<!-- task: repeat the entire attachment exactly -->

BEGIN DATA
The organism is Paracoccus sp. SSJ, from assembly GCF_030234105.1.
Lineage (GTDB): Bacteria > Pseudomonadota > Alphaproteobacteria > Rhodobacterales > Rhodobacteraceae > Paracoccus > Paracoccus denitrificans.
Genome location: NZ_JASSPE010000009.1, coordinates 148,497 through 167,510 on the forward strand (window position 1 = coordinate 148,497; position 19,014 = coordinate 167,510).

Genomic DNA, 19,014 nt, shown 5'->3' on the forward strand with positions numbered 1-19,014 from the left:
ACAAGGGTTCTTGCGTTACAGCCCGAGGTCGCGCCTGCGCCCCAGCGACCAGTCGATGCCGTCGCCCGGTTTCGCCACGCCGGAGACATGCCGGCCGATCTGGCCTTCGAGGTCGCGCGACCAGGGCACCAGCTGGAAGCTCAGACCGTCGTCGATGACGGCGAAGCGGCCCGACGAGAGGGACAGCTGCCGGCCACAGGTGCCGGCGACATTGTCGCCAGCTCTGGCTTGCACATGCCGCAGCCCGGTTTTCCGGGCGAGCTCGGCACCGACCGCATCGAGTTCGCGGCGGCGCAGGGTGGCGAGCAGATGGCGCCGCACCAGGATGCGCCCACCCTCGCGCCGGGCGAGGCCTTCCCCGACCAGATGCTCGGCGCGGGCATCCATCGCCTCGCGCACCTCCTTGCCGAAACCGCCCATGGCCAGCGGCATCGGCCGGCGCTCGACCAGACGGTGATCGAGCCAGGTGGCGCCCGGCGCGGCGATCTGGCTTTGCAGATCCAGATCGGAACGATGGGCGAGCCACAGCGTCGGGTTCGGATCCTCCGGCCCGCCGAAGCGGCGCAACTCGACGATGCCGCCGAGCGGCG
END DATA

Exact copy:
The organism is Paracoccus sp. SSJ, from assembly GCF_030234105.1.
Lineage (GTDB): Bacteria > Pseudomonadota > Alphaproteobacteria > Rhodobacterales > Rhodobacteraceae > Paracoccus > Paracoccus denitrificans.
Genome location: NZ_JASSPE010000009.1, coordinates 148,497 through 167,510 on the forward strand (window position 1 = coordinate 148,497; position 19,014 = coordinate 167,510).

Genomic DNA, 19,014 nt, shown 5'->3' on the forward strand with positions numbered 1-19,014 from the left:
ACAAGGGTTCTTGCGTTACAGCCCGAGGTCGCGCCTGCGCCCCAGCGACCAGTCGATGCCGTCGCCCGGTTTCGCCACGCCGGAGACATGCCGGCCGATCTGGCCTTCGAGGTCGCGCGACCAGGGCACCAGCTGGAAGCTCAGACCGTCGTCGATGACGGCGAAGCGGCCCGACGAGAGGGACAGCTGCCGGCCACAGGTGCCGGCGACATTGTCGCCAGCTCTGGCTTGCACATGCCGCAGCCCGGTTTTCCGGGCGAGCTCGGCACCGACCGCATCGAGTTCGCGGCGGCGCAGGGTGGCGAGCAGATGGCGCCGCACCAGGATGCGCCCACCCTCGCGCCGGGCGAGGCCTTCCCCGACCAGATGCTCGGCGCGGGCATCCATCGCCTCGCGCACCTCCTTGCCGAAACCGCCCATGGCCAGCGGCATCGGCCGGCGCTCGACCAGACGGTGATCGAGCCAGGTGGCGCCCGGCGCGGCGATCTGGCTTTGCAGATCCAGATCGGAACGATGGGCGAGCCACAGCGTCGGGTTCGGATCCTCCGGCCCGCCGAAGCGGCGCAACTCGACGATGCCGCCGAGCGGCG